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Finding A Balance Between Being A Human Being And A Prison Guard At Sing Sing

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Finding Balance Between Being a Human Being and a Prison Guard at Sing Sing

At the core of Ted Conover's book, Newjack:Guarding Sing Sing is the notion that the prison guard must find a way to balance between aggressive authority and the world of rules put forth by the prison and the prisoners themselves. Through exploring the text and other class readings, I will discuss how Conover had to balance his duty as a corrections officer with that of being "human" or humane.

In his book, Ted Conover is a journalist who spent nine months undercover as a correctional officer at Sing Sing prison in New York State. Newjack: Guarding Sing Sing tells the story of Conover's introduction to correctional work. He wanted to write a story on the inner workings of the prison but was not allowed into the prison to do his research. He decided to go to the Albany Training Academy and become a Corrections Officer and find out first hand what Sing Sing was all about. He says "I wanted to hear the voices one truly never hears, the voices of guards--those on the front lines of our prison policies, the society's proxies."

After training as a corrections officer, he was assigned to Sing Sing in Ossining, where new recruits often spent their first few months on the job. He becomes partly prisonized; a process through which an individual takes on the values and mores of the penitentiary. He assimilates himself into the way things work in the prison according to the law of the land and the unofficial laws of the prison.

He spent most of his time up close and personal with inmates during his year at Sing Sing. According to John Riley in his observation of Newjack: Guarding Sing Sing, he says "as a newjack, he (Conover) was responsible for the care and custody of scared young first-timers, drug addicts, gang members, violent predators, physically debilitated inmates suffering from diseases like AIDS and TB, and an assortment of "bugs"-- prison slang for the mentally ill." They live in an enforced state of near helplessness and responding to inmates who required assistance with an apparently endless array of personal problems filled much of Conover's time. (Newjack: Beyond the Stereotype of the Brutal Guard) "A consequence of putting men in cells and controlling their movements is that they can do almost nothing for themselves. For their various needs they are dependent on one person, their gallery officer. Instead of feeling like a big, tough guard, the gallery officer at the end of the day often feels like a waiter serving a hundred tables or like the mother of a nightmarishly large brood of sullen, dangerous, and demanding children. When grown men are infantilized, most don't take to it too nicely." says Conover. He tried to balance the rules with his own sense of what was acceptable; bending some rules here and there and avoiding most prisoner's complaints in return,which is a big issue since the dawning of Prisoner's rights.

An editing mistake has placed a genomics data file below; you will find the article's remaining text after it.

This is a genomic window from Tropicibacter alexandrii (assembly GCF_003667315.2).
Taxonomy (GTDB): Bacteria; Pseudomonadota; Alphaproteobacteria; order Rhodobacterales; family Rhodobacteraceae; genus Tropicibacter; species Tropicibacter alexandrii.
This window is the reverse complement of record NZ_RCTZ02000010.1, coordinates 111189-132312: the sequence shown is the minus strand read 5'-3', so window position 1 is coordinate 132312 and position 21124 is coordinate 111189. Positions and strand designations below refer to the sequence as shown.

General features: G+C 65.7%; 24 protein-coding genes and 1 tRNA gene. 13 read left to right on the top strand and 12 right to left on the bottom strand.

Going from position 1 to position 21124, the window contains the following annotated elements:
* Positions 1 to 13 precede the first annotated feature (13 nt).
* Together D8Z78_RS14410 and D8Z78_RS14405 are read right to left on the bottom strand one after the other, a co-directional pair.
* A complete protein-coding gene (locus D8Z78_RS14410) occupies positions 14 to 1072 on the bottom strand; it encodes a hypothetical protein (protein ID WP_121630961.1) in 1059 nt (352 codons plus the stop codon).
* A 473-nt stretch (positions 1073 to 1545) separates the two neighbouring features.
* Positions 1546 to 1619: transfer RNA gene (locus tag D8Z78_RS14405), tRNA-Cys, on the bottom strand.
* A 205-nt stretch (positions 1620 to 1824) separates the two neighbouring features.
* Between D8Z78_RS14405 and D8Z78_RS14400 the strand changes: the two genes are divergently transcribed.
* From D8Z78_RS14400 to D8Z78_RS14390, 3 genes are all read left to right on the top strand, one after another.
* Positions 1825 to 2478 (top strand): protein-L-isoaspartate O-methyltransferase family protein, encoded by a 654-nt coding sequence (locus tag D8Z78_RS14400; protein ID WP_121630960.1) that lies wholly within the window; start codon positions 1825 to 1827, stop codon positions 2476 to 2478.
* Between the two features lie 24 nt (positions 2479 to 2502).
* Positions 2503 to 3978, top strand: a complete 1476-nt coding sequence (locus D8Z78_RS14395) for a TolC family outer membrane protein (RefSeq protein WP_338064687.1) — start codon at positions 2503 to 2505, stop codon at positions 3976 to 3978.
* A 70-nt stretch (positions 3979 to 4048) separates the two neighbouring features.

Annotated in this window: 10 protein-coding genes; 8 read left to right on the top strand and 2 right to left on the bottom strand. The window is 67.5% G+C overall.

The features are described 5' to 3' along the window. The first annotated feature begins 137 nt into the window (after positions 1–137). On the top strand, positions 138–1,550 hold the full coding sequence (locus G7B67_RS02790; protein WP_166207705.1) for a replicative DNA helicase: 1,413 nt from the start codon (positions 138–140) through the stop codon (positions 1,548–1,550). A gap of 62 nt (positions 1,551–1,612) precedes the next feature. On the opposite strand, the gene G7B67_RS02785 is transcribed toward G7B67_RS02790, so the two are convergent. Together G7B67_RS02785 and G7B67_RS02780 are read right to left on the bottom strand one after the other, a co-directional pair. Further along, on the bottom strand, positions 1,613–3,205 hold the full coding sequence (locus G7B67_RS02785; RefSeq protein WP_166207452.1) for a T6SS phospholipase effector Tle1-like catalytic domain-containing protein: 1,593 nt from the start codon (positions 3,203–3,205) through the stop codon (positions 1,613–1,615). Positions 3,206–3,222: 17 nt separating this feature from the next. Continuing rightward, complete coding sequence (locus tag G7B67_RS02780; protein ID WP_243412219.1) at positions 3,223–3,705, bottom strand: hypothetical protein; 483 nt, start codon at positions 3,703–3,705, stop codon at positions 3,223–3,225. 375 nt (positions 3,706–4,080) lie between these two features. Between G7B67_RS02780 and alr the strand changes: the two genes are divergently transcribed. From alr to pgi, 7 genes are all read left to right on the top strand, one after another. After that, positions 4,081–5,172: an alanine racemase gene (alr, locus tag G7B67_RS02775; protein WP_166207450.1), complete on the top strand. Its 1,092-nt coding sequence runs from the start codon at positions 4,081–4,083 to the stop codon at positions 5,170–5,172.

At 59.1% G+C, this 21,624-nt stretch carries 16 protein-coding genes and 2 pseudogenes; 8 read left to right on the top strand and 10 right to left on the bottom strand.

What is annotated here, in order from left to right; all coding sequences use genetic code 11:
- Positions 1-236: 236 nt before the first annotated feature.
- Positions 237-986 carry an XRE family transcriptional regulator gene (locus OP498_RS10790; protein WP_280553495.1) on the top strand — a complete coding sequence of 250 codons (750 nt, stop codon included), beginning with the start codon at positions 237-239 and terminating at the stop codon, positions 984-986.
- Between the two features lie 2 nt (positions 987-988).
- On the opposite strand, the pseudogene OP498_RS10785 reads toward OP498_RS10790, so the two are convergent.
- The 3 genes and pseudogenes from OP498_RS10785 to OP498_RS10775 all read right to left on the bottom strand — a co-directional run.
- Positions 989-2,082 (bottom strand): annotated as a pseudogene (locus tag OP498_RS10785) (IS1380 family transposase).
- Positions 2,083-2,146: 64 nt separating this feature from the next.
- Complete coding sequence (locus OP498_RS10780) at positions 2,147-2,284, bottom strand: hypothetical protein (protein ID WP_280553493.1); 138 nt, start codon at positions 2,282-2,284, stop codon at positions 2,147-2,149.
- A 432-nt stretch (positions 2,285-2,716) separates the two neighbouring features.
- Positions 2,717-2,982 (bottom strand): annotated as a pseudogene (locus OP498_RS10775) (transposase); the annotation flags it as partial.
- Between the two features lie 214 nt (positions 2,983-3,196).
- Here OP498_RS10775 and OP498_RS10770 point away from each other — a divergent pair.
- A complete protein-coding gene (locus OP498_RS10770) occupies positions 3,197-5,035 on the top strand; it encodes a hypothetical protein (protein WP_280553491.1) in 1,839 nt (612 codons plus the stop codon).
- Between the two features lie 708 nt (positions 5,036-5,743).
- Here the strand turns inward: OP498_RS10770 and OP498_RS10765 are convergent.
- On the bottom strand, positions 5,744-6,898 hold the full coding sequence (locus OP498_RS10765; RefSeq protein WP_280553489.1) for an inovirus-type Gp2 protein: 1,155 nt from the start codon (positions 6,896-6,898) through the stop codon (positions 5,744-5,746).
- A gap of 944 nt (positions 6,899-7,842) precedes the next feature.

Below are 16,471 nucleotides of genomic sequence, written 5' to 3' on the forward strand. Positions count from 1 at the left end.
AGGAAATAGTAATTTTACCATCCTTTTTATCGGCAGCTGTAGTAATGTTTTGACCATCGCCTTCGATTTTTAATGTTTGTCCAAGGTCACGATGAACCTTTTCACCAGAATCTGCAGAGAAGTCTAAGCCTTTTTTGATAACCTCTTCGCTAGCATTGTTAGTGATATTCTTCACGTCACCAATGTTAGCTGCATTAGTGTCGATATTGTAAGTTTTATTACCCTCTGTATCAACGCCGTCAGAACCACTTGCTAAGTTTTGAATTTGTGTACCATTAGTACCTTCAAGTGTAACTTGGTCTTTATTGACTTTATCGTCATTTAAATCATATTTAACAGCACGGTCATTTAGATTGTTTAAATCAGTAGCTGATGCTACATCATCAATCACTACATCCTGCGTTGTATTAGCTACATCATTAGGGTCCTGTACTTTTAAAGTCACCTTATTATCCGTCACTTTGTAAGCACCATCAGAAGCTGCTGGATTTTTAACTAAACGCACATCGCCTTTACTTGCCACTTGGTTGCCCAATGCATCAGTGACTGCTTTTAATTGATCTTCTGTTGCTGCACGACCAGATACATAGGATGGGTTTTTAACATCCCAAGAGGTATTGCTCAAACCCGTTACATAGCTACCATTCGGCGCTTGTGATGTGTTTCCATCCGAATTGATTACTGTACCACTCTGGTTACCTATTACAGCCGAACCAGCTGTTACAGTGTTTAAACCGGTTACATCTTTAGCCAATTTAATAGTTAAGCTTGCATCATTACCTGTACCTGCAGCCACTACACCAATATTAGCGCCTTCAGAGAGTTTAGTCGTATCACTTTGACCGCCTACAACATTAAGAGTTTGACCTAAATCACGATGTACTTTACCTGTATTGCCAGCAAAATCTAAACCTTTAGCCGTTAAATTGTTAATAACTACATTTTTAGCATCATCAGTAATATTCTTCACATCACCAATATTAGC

He also found himself going from feeling sympathy towards the inmates to feeling overwhelmed by them and even scared and unsympathetic. Conover heard a story about an inmate who was beaten by correctional officers after striking an officer in the head with a broom handle. Conover says " A month earlier I would have reacted negatively to a story like that. But now, seeing how outnumbered officers were and feeling more like prey than predator, I found in the tale a grain of comfort." The violence and negativity all seem to warrant the aggression and brutality that we seem to expect in our prison guards.

Donald Clemmer identifies the role of the prison guard as an isolated figure deep in enemy territory, essentially working to undermine the culture developed naturally by its inhabitants. The Conover text is this idea of the prison guard as one who must learn to occupy an acceptable place within the context of this culture. According to Victor Hassine, "Over time, guards have learned that it doesn't always pay to be too rigid about prison regulations. An unwritten agreement has been established between inmates and guards: inmates get what they want by being friendly and non-aggressive, while guards ensure their own safety by not strictly enforcing the rules." Conover suggests that "unlike in the outside world, power and authority were at stake in nearly every transaction."

Correctional officers were not just there to "guard" the inmates and enforce regulations. He discovered that instinct and past experiences were the best guides in situations that he would encounter and that the line between right and wrong actions was often very clouded. Conover stated that inmates told him on more than one occasion, "You're going to learn, CO, that some things they taught you in the Academy can get you killed."

Conover had to figure his way around the many rules of the prison and one of them was concerning contraband. Guards have learned that it doesn't always pay to be too rigid about prison regulations. (Victor Hissine) He said, "The single most interesting word, when it came to the bending and ignoring of rules, was contraband." At Christmas time, he smuggled cigarettes into the prison cells of some of his prisoners. The lines between guard and con become very blurred. An example of this condition is relating to drugs,



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